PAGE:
Mitochondrial UCP4 mediates an adaptive shift in energy metabolism and increases the resistance of neurons to metabolic and oxidative stress

Dong Liu, Sic L. Chan, Nadja C. De Souza-Pinto, John R. Slevin, Robert P. Wersto, Ming Zhan, Khadija Mustafa, Rafael De Cabo, Mark P. Mattson

Research output: Contribution to journalArticlepeer-review

157 Scopus citations


The high-metabolic demand of neurons and their reliance on glucose as an energy source places them at risk for dysfunction and death under conditions of metabolic and oxidative stress. Uncoupling proteins (UCPs) are mitochondrial inner membrane proteins implicated in the regulation of mitochondrial membrane potential (Δψm) and cellular energy metabolism. The authors cloned UCP4 cDNA from mouse and rat brain, and demonstrate that UCP4 mRNA is expressed abundantly in brain and at particularly high levels in populations of neurons believed to have high-energy requirements. Neural cells with increased levels of UCP4 exhibit decreased Δψm, reduced reactive oxygen species (ROS) production and decreased mitochondrial calcium accumulation. UCP4 expressing cells also exhibited changes of oxygen-consumption rate, GDP sensitivity, and response of Δψm to oligomycin that were consistent with mitochondrial uncoupling. UCP4 modulates neuronal energy metabolism by increasing glucose uptake and shifting the mode of ATP production from mitochondrial respiration to glycolysis, thereby maintaining cellular ATP levels. The UCP4-mediated shift in energy metabolism reduces ROS production and increases the resistance of neurons to oxidative and mitochondrial stress. Knockdown of UCP4 expression by RNA interference in primary hippocampal neurons results in mitochondrial calcium overload and cell death. UCP4-mRNA expression is increased in neurons exposed to cold temperatures and in brain cells of rats maintained on caloric restriction, suggesting a role for UCP4 in the previously reported antiageing and neuroprotective effects of caloric restriction. By shifting energy metabolism to reduce ROS production and cellular reliance on mitochondrial respiration, UCP4 can protect neurons against oxidative stress and calcium overload.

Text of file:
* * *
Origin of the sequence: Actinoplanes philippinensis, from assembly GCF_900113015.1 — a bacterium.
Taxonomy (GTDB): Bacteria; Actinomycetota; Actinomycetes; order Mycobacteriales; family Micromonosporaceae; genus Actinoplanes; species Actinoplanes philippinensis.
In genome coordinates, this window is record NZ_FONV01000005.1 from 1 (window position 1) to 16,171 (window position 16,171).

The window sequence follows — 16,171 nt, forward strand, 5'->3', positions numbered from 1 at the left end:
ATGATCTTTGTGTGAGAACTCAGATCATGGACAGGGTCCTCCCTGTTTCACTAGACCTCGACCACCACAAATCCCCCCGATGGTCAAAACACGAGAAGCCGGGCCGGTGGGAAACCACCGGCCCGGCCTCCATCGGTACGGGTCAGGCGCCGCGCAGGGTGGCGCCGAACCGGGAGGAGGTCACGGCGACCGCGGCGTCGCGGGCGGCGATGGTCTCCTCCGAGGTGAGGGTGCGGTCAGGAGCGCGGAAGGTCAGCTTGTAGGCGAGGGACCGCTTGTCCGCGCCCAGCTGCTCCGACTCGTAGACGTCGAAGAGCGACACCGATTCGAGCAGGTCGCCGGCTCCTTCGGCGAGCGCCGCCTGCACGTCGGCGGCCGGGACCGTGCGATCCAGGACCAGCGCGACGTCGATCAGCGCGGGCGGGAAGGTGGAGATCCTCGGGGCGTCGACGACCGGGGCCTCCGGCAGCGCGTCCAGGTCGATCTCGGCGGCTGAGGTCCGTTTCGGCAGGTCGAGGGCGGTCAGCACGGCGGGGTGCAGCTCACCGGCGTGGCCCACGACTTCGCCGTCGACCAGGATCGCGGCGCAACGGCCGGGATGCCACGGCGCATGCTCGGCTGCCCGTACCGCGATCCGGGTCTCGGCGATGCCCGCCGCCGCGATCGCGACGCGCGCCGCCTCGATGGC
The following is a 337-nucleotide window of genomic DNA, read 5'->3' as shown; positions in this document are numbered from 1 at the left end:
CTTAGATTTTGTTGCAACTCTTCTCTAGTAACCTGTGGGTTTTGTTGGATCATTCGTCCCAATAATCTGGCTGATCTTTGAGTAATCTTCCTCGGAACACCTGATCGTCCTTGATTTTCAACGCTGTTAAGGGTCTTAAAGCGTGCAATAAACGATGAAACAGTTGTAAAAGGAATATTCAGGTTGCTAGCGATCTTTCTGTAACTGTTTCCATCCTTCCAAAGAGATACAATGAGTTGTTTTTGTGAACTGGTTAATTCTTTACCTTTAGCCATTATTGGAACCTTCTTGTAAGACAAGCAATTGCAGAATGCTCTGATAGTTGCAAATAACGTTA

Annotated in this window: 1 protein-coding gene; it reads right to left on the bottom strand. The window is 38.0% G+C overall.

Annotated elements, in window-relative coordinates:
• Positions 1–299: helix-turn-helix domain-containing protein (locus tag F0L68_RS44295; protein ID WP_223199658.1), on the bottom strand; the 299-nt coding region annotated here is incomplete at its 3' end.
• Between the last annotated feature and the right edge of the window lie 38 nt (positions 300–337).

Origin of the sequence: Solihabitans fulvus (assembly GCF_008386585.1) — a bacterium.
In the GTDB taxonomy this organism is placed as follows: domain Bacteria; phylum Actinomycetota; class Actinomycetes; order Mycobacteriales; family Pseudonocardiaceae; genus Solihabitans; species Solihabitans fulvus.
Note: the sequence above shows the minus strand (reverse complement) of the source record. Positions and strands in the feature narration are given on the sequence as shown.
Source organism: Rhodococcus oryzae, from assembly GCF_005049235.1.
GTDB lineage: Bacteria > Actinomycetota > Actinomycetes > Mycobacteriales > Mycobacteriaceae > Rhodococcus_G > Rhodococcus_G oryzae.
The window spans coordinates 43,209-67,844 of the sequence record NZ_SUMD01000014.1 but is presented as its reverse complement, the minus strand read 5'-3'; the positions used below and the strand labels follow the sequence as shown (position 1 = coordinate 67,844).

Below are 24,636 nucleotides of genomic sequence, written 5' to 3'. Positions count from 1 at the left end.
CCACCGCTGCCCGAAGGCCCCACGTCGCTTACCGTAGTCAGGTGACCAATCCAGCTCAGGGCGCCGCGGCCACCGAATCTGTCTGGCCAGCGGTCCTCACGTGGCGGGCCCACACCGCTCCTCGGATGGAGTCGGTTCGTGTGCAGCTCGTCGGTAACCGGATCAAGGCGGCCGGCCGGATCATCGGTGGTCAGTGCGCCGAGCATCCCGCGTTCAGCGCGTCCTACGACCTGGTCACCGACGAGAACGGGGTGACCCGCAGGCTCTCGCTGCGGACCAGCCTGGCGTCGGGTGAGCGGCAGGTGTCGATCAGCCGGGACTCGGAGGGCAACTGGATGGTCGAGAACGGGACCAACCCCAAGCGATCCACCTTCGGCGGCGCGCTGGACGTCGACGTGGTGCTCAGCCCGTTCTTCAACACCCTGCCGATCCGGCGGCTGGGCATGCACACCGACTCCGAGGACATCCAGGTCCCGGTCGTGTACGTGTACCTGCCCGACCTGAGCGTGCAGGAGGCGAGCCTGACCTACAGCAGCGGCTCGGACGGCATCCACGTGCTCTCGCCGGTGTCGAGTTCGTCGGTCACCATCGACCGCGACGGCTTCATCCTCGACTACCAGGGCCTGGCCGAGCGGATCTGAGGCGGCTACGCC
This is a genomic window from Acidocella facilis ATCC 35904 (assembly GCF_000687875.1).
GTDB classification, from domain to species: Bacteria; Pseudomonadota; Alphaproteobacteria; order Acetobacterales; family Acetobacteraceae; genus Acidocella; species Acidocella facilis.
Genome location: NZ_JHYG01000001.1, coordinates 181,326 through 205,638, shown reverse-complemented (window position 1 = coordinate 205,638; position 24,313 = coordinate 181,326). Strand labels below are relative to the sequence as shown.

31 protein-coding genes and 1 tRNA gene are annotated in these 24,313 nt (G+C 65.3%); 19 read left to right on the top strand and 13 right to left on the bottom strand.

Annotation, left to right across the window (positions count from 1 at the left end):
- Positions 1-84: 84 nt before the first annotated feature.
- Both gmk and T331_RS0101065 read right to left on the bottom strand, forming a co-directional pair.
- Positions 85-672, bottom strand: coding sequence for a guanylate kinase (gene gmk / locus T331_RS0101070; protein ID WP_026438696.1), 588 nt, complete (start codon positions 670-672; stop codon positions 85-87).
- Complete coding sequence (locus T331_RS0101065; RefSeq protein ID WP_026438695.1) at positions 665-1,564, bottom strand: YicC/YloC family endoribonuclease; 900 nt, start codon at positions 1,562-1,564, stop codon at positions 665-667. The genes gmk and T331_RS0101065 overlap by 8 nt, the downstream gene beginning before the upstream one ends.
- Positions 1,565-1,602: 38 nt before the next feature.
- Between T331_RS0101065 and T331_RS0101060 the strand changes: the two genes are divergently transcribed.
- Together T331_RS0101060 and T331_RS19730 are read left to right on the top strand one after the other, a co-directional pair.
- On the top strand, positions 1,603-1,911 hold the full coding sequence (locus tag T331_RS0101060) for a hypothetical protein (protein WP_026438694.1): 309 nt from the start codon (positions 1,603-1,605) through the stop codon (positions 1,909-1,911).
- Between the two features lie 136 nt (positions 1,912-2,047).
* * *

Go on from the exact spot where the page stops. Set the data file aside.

Original languageEnglish
Pages (from-to)389-413
Number of pages25
JournalNeuroMolecular Medicine
Issue number3
StatePublished - Sep 2006

Bibliographical note

Funding Information:
This research was supported by the intramural research program of the National institute on Ageing of the NIH. The authors thank G. Pan and K. Gabriel-son for providing UCP cDNAs, D. K. Ingram for providing brains from calorie restricted Fischer-344 rats, J. Stuart for help with the oxygen consumption assay, and E. Yavin and A. Cheng for providing oligodendrocyte and astrocyte cell cultures.


  • Caloric restriction
  • Glucose transport
  • Hippocampus
  • Neuronal death
  • Oxygen consumption

ASJC Scopus subject areas

  • Molecular Medicine
  • Neurology
  • Cellular and Molecular Neuroscience


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